Parent Tool Box

At Point Break there is a screw driver that seriously has become my best friend. The screw driver turned into a multipurpose tool everything from acting as a screw driver, a hammer, a punch you name it it’s most likely been used that way…but what I can tell you is having the right tool for job makes it so much easier. My goal is to put more tools in your tool box that will help you in raising your child. Everything from youth culture tips like what is snapchat or trivia crack? Maybe some thought provoking questions like what are some of your family traditions? To resources that help block things on your computer that you probably don’t want your kid looking at. Hope you find this page help!

99 Thoughts for Seniors

college transition ad

Okay maybe I lied there isn’t 99 thoughts I am not that smart and you wouldn’t want to read that much. With summer literally right around the corner, it has got me thinking a lot about transitions.  Students moving from being stuck in prison aka school to being bored during summer and wanting to go back to school. Middle schoolers make the big jump from being big man on the totem pole to being the low man on the totem pole in high school, and seniors graduating and moving off to college. Right now is a good time to start talking to your student who is a senior about transitions.

If you don’t have a student that is a senior don’t worry one day you will this still applies for you…and you can use it to think about how to have conversations with your students about transitions in life. In my opinion one of the hardest transitions is from middle school to high school where their friends may start making wrong choices, they may lose some friends that they have been friends with along time, and then making the jump to actually having to do homework ect. But that is a whole another blog. Here are a few thoughts of things to discuss with your seniors:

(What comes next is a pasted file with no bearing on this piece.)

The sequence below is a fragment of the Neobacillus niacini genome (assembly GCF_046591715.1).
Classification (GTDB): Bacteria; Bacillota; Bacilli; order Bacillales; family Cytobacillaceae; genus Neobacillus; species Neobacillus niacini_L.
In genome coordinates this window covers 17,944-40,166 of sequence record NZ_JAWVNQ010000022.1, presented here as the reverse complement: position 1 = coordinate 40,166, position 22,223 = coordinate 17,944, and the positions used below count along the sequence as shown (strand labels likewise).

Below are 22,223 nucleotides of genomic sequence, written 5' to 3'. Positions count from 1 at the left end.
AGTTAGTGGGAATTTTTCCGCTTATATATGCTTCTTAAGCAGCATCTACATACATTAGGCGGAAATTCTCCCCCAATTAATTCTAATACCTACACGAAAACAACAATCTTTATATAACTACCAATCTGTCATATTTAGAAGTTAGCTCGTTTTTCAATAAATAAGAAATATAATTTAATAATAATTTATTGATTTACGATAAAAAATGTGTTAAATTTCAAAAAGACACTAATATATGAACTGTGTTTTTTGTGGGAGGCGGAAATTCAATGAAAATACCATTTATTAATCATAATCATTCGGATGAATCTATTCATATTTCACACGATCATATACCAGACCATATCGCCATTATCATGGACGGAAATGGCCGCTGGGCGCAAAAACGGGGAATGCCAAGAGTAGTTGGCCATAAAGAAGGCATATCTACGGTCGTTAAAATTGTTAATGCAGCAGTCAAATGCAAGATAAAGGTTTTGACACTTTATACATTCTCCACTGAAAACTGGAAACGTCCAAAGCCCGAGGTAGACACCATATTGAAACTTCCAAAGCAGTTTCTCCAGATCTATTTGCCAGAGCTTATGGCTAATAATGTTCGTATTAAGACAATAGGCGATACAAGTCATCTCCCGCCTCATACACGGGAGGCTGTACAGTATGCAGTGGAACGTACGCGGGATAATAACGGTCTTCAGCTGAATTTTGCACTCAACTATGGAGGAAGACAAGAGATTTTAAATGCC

It’s OK To Not Know What You Are Going To “DO”

In our culture we put a lot of emphasis on what you are going to do with your life. The first question everyone asks graduating seniors is what is your plans after high school? What are you majoring in? What do you want to do with your life?  Let them know rather than focusing so much on what you want to “do” put more emphasis on who you want to “be”. The process of discovering what you want to do should be taken slowly. Discover what you are passionate about and what you are not passionate about! This all steams from discovering who you are before what you are going to do. Don’t settle for a career/job you hate.  You will regret settling for less than what you wanted. Let you student know it’s ok to take a temporary job that isn’t a career job.  Ask your senior questions to help them discover more about who they are? What are they really passionate about? Could they see themselves sitting behind a desk 40+ hours a week or in a suit and tie?

At Some Point In College You Will Be Lonely 

It is inevitable that at some point your student will feel alone. Soon as you graduate you no longer see the people that you have gone to school with since elementary school. Think about that…that is a lot of time spent around and with those people. How many people have you kept in touch with after high school? Probably not many. Everyone goes through a season after high school of depression and isolation. You lose contact with most of your friends and acquaintances, you lose contact with your parents when you spread your wings and fly looking for your own “independence” I remember when I transitioned into college and I sat there feeling like does anybody care? One of my best friends went off to college his mom handed me the phone to talk with him because he was having a hard time adjusting and feeling lonely and I have had a number of students who’ve gone off to college call me just to “talk” because they feel alone, like no one cares, and just want to come home. The more you can prep your student the easier the transition will be.  Let them know it is OK to contact you when they feel alone. Have a conversations with them about dealing with loneliness.